The article by Pira et al.[1] provides an overview of the most recent updates about asbestos-related malignancies, focusing on the genetics of mesothelioma and on the relevance of immunohistochemical pattern to make an appropriate diagnosis, and the relationship between asbestos exposure and lung cancer. Identifying the most recent literature on the association between exposure to asbestos fibres and the occurrence of ovarian cancer, uterine cancer, and cholangiocarcinoma.

The contribution by Porru et al.[2] summarizes the latest evidence on COVID-19's impact and management in the occupational settings, with special interest on healthcare workers’ population, vulnerable workers, post-COVID-19 conditions, and vaccines’ effectiveness. The authors highlighted the need to reassess the occupational risk by taking into consideration the appraisal of new medical conditions and susceptibilities appeared in the latest phases of the pandemic and to develop a tailored health surveillance.

The review by Bonfiglioni et al.[3] identifies current gaps in scientific literature on associated with diagnostic criteria, biomechanical risk factor assessment, compensation, and the impact of new technologies. In particular, the authors identified a lack of consensus in MSD's definitions for epidemiological research and a high heterogeneity in studies’ methodological approach.

The publication by Salmen-Navarro et al.[4] discusses occupational epidemiology of migrant workers and how they are globally and predominantly working on ‘4-D jobs’: dirty, dangerous, difficult, and discriminatory.

Today, we deeply understand the fundamental role of occupational and environmental physicians and how their intervention at the workplace can have a great impact on the occupational epidemiology of accidents and diseases around the world, regardless of the working sector, country, citizenship, and level of income. Unfortunately, Occupational Safety and Health services are only available in 10% of the population worldwide. Our role as Occupational Physicians is to continue providing visibility, advice, and strategic actions through joint efforts with policy makers, government stakeholders, and multidisciplinary international professionals; with the aim of preventing occupational disease and work-related accidents, with special focus on the most vulnerable ones.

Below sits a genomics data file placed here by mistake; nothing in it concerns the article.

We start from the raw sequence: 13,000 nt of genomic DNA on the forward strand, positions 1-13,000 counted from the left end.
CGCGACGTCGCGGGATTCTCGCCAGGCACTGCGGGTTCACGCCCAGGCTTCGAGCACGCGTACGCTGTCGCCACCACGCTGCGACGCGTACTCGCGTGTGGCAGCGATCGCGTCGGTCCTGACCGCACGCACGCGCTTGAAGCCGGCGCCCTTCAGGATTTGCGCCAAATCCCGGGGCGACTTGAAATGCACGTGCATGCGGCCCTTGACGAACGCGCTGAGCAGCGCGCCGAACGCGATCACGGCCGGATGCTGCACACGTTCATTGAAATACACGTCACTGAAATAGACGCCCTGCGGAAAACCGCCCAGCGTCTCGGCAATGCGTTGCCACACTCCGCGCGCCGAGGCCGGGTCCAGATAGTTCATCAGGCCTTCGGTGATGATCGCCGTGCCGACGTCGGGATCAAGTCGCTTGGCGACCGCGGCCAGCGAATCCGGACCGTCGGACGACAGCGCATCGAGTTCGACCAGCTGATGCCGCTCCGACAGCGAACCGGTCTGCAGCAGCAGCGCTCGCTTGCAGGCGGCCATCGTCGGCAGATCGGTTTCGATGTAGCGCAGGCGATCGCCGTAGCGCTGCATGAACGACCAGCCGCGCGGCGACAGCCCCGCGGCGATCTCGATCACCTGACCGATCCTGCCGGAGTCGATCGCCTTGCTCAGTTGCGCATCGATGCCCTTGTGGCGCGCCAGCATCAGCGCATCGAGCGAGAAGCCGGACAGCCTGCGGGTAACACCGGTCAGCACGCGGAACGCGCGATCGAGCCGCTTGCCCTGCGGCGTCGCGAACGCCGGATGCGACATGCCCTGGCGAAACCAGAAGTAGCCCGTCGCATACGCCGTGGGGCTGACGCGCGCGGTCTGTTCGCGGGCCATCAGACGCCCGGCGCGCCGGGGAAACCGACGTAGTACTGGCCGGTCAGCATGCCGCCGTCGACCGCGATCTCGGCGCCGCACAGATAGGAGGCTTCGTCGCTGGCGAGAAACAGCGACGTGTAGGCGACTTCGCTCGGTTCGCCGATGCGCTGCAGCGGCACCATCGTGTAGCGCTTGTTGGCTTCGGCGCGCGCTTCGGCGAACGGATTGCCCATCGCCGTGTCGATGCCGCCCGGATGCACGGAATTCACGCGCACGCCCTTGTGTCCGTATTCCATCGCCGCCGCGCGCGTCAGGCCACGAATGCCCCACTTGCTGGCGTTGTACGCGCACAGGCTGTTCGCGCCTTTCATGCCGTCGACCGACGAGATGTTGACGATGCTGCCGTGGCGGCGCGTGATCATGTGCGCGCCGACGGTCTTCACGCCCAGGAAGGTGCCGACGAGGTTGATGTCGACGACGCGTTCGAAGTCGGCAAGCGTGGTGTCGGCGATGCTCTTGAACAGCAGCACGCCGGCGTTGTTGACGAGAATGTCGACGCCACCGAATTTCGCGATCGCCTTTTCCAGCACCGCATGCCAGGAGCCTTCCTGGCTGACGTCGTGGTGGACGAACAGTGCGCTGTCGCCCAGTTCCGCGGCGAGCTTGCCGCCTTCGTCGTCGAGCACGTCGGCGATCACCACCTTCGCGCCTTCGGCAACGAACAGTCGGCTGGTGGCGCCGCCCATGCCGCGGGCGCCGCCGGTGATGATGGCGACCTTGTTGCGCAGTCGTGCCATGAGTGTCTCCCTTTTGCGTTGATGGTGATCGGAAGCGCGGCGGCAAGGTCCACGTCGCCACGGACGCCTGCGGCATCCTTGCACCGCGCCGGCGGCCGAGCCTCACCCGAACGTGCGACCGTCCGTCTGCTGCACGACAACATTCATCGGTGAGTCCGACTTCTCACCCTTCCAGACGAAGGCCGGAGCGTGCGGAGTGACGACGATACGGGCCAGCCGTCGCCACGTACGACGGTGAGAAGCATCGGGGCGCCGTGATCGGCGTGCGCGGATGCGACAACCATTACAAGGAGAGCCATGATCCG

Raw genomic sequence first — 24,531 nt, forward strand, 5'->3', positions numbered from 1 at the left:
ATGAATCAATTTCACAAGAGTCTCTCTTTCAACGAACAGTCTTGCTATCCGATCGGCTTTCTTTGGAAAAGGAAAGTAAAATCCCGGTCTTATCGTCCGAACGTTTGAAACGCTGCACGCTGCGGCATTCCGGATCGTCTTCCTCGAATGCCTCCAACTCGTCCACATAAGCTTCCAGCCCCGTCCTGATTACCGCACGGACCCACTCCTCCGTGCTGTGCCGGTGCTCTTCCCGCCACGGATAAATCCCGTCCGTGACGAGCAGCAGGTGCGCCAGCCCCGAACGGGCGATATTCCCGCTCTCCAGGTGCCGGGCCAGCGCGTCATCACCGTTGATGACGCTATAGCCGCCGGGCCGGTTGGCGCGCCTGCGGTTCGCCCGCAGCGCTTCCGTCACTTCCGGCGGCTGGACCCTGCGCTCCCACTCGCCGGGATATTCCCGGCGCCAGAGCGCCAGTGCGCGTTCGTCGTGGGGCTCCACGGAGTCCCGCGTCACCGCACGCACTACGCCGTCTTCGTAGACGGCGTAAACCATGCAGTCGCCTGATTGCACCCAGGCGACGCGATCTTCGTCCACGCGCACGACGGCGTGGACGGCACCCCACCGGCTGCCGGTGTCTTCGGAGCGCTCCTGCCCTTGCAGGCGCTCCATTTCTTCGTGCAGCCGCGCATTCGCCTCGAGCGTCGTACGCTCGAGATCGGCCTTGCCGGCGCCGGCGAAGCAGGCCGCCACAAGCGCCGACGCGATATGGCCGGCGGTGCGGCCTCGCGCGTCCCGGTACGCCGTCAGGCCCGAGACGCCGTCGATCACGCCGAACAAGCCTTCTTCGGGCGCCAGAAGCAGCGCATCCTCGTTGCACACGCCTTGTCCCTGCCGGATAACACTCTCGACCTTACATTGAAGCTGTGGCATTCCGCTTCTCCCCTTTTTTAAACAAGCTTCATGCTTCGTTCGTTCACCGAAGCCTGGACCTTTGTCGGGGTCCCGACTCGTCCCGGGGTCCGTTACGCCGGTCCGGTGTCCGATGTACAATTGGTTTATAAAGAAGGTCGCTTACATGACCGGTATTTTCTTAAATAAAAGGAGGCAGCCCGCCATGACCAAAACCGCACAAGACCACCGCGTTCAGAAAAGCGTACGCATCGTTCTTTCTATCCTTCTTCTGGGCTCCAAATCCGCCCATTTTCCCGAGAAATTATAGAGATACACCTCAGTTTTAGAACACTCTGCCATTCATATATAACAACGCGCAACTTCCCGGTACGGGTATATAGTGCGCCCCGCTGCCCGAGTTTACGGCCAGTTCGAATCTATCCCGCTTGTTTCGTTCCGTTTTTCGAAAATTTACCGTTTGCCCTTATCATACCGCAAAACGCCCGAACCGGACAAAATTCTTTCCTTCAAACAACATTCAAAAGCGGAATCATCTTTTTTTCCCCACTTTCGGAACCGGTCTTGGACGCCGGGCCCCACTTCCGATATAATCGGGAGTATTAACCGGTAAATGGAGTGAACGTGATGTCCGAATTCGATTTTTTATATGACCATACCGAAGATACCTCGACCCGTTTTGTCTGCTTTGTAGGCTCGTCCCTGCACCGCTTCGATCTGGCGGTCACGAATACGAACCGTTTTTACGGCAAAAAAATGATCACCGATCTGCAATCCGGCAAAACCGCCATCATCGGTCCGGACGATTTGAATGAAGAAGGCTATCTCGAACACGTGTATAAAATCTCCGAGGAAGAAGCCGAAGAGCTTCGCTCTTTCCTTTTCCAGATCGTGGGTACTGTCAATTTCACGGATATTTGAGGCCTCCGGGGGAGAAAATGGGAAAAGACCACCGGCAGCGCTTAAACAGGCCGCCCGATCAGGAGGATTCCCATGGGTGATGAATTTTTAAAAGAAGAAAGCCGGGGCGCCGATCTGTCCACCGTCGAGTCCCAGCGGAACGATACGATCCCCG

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Conflicts of interest

There are no conflicts of interest.


1. Pira E, Godono A, Ciocan C. Novel issues in the epidemiology of asbestos-related diseases. Curr Opin Epidemiol Public Health 2022; 1:4–10.
2. Monaco MGL, Spiteri G, Porru S. Coronavirus disease 2019 in the occupational settings. Curr Opin Epidemiol Public Health 2022; 1:11–17.
3. Bonfiglioli R, Caraballo-Arias Y, Salmen-Navarro A. Epidemiology of work-related musculoskeletal disorders. Curr Opin Epidemiol Public Health 2022; 1:18–24.
4. Salmen-Navarro A, Samant Y, Seneviratne M. Epidemiology of migrant workers’ occupational health: a perspective from three regions. Curr Opin Epidemiol Public Health 2022; 1:25–31.